Winston-Salem man undergoes laser treatment to remove tattoo

WINSTON-SALEM, N.C. – A desire to alleviate one form of pain – psychological – compelled Corey Raynor to endure a second session of physical pain to remove an unwanted upper-back tattoo.

Raynor, a former U.S. Marine, is spending more than $3,000 to get rid of a $200 tattoo he got in 2006. He has saved for more than seven years for the laser treatments.

Raynor, 28, said he was talked into getting the tattoo on his left shoulder by some buddies — “with alcohol involved” — before he enlisted.

“It was the first one done by that tattoo artist, so it was cheap, and I was his guinea pig,” Raynor said. “It was horrible looking, and I regretted it ever since I got it.”

Last week, Raynor went through the second session with Carolina Laser and Cosmetic Center in Winston-Salem. The first occurred in November.

“It’s a good thing it was this long before I came back,” Raynor said with a chuckle. “If it had been a few weeks, I might not have returned.”

When asked, on a scale of 1 to 10, to rate the pain in getting the tattoo, Raynor gave it a 5. Getting it removed was at times “greater than 10, almost unbearable.”

Raynor described the feeling of the laser working on his tattoo as like “the flame of a lighter being moved right above your skin.”

Bess Patton injects anesthetic beneath Cory Raynor's skin where a laser will be applied to actually remove Raynor's tattoo. (David Rolfe/Journal)

Bess Patton injects anesthetic beneath Cory Raynor’s skin where a laser will be applied to actually remove Raynor’s tattoo. (David Rolfe/Journal)

Rather than hang tough with the pain this time, Raynor chose to have the tattoo area numbed rather than just take a topical anesthetic.

It was clear that the first session made considerable progress in breaking down the bulk of the traditional green tattoo ink on Raynor’s back.

“It’s quite encouraging to see the results so far,” Raynor said.

The PicoSure system, available in only two medical sites in North Carolina, represents an improvement over previous tattoo-removal technology because it breaks down the pigment of the ink into much smaller particles, making it easier for the body’s immune system to absorb it.

The system delivers short pulse bursts of energy to the skin in trillionths of a second.

The second session was aimed at further removing the darker edges of the tattoo and reducing the possibility of having a “ghost” image remain on Raynor’s skin.

The PicoSure system was approved in 2013 by the Food and Drug Administration.

Dr. Anne White, top executive at the Kimel Park practice, said the equipment and training represented more than a $350,000 investment for the practice, which began offering the service Nov. 18.

Because the PicoSure system produces more energy, it reduces the typical number of sessions required from 10 to five, which can help prevent the risk of overtreating the skin, causing it to become hypersensitive.

Length of the sessions varies from five to 30 minutes depending on the size, location and density of the ink used.

Reducing the number of sessions required typically doesn’t represent a lower overall out-of-pocket cost to the consumer since the PicoSure sessions are more expensive. Most insurers don’t cover tattoo removal, as they consider it as a cosmetic procedure.

The total treatment time span can be six to eight weeks, White said.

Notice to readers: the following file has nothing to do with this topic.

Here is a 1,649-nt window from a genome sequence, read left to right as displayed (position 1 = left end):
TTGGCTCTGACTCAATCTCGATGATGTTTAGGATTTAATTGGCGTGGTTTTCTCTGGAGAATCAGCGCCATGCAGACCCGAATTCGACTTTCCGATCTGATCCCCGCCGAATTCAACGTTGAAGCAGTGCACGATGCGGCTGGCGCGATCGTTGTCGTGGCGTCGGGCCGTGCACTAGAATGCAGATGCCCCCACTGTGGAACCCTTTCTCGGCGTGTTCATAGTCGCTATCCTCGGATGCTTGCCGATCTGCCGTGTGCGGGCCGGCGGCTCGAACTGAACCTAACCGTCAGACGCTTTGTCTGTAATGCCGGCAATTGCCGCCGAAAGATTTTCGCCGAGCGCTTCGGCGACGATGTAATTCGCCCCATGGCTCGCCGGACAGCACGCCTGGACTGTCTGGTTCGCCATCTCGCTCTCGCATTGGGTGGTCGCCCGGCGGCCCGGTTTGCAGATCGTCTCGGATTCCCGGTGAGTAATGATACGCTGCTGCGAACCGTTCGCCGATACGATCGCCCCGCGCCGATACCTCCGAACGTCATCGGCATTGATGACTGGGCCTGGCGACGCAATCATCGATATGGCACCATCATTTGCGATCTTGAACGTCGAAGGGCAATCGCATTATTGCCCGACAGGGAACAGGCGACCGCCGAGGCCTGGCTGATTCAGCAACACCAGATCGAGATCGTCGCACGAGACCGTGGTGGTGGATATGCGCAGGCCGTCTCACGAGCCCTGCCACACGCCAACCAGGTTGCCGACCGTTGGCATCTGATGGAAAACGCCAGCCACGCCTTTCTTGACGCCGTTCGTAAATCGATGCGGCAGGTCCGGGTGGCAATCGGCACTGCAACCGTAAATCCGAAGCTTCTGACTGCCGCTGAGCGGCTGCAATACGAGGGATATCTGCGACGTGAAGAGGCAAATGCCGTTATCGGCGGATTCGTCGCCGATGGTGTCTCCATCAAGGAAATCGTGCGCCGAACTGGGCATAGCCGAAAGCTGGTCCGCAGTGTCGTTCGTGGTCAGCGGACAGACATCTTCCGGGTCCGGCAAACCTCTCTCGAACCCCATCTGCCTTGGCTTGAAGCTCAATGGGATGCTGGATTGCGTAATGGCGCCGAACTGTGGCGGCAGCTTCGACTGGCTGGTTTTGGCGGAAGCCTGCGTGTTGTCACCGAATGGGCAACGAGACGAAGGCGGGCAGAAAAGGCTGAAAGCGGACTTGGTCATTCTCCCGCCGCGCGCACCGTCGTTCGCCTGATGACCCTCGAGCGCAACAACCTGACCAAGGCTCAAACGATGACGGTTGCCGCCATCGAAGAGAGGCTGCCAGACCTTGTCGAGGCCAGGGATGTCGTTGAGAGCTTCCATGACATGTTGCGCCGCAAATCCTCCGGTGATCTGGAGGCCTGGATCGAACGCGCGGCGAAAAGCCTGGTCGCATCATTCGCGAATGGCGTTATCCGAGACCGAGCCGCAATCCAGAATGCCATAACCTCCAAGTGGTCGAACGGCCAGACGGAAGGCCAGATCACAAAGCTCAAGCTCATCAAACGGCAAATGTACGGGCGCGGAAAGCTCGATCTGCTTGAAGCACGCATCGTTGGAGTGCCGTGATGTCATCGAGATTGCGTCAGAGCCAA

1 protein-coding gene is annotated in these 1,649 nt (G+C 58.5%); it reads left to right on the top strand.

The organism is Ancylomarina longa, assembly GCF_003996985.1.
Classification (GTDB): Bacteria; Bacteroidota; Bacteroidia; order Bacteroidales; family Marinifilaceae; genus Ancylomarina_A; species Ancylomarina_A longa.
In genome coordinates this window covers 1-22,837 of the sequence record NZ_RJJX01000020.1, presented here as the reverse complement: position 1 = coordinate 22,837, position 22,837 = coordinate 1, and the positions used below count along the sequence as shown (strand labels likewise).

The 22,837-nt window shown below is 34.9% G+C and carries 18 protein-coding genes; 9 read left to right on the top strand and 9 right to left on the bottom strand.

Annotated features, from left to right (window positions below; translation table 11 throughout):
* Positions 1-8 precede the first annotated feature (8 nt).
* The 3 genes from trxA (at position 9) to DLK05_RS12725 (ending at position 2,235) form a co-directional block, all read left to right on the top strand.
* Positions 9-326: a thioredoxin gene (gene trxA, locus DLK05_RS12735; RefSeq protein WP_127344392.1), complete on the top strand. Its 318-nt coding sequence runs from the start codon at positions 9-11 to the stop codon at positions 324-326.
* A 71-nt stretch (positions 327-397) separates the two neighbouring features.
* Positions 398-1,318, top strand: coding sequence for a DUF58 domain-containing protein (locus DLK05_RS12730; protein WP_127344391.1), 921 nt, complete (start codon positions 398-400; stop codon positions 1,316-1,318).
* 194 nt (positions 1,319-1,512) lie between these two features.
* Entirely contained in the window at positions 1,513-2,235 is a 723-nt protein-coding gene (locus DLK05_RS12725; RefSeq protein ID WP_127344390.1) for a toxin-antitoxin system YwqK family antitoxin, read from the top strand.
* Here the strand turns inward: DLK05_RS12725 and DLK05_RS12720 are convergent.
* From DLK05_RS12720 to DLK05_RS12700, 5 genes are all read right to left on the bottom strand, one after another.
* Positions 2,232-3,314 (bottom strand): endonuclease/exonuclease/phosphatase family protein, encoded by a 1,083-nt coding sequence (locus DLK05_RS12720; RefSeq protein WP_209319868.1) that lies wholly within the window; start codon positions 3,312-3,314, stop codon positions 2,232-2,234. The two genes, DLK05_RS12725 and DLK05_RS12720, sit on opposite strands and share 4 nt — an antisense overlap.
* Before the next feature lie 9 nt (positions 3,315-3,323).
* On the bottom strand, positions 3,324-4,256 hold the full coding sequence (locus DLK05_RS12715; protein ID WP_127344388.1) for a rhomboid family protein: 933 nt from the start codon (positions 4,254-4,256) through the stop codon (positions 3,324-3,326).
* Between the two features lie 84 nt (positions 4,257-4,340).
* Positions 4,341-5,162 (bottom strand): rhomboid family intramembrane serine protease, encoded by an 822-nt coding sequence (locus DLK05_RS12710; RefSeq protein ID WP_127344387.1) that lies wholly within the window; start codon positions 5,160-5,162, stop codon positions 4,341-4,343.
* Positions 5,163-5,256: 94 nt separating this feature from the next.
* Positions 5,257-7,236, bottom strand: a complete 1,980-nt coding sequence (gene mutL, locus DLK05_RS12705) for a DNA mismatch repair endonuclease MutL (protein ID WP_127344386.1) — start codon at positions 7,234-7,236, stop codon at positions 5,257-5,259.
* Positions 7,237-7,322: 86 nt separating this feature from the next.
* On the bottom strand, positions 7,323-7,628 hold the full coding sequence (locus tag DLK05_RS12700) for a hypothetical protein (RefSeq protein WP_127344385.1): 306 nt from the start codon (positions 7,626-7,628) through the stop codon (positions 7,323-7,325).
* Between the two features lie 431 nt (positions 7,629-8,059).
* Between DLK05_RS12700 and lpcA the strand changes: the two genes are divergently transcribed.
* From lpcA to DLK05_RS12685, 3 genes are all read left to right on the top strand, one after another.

White said they have served 73 clients since launching the PicoSure system compared with 29 of the previous tattoo removal system.

“We’ve had people come from as far as West Virginia and Knoxville, Tenn.,” said Nancy Hoover, the practice’s marketing director. “There’s been several from Raleigh, Fayetteville and eastern part of the state.”

White said the most extensive project to date has been a man who wanted his double sleeves – tattoos that cover the arm from wrist to shoulder – because he was getting married.

According to CynoSure, developer of the PicoSure system and a publicly traded company, the average laser tattoo removal patients are college educated and between the ages of 24 and 39.

White said that closely reflects her demographics for tattoo removal clients, with the typical individual being a single woman wanting a small- to mid-sized tattoo removed from her hand, neck or other visible body areas.

“Some want them removed because it may hinder their ability to get a job,” White said. “Some have become mothers, and it doesn’t fit their lifestyle anymore.

“Some learn that some tattoos, especially over areas where the skin stretches more, can morph into shapes that make the tattoo less attractive. Some had someone’s name tattooed on them, and that person is no longer in their life.”

Consumer research studies have shown that nearly 20 percent of the 45 million Americans with tattoos eventually regret their decision. Some patients say they have grown tired of tattoos limiting clothing options, particularly at work, or they don’t want their children to see it.

Another cultural development working in the favor of tattoo-removal providers is the recent decision by the U.S. Army to ban soldiers from getting tattoos below the knee or the elbow.

The practice offers a 30 percent discount to military personnel, police officers and firefighters. It also provides a 50 percent price discount on the fifth of a five-session package. It provides financing through a third-party credit vendor.

When asked if his experience can serve as a “scared straight” public service announcement for not getting a tattoo, Raynor stressed his first tattoo experience didn’t turn him off having body art. He still has an eagle on his lower back and a sleeve on his left arm. He said his wife doesn’t mind his remaining tattoos.

“All I know is that I want this done, so I can walk out of this place and never have to come back,” Raynor said.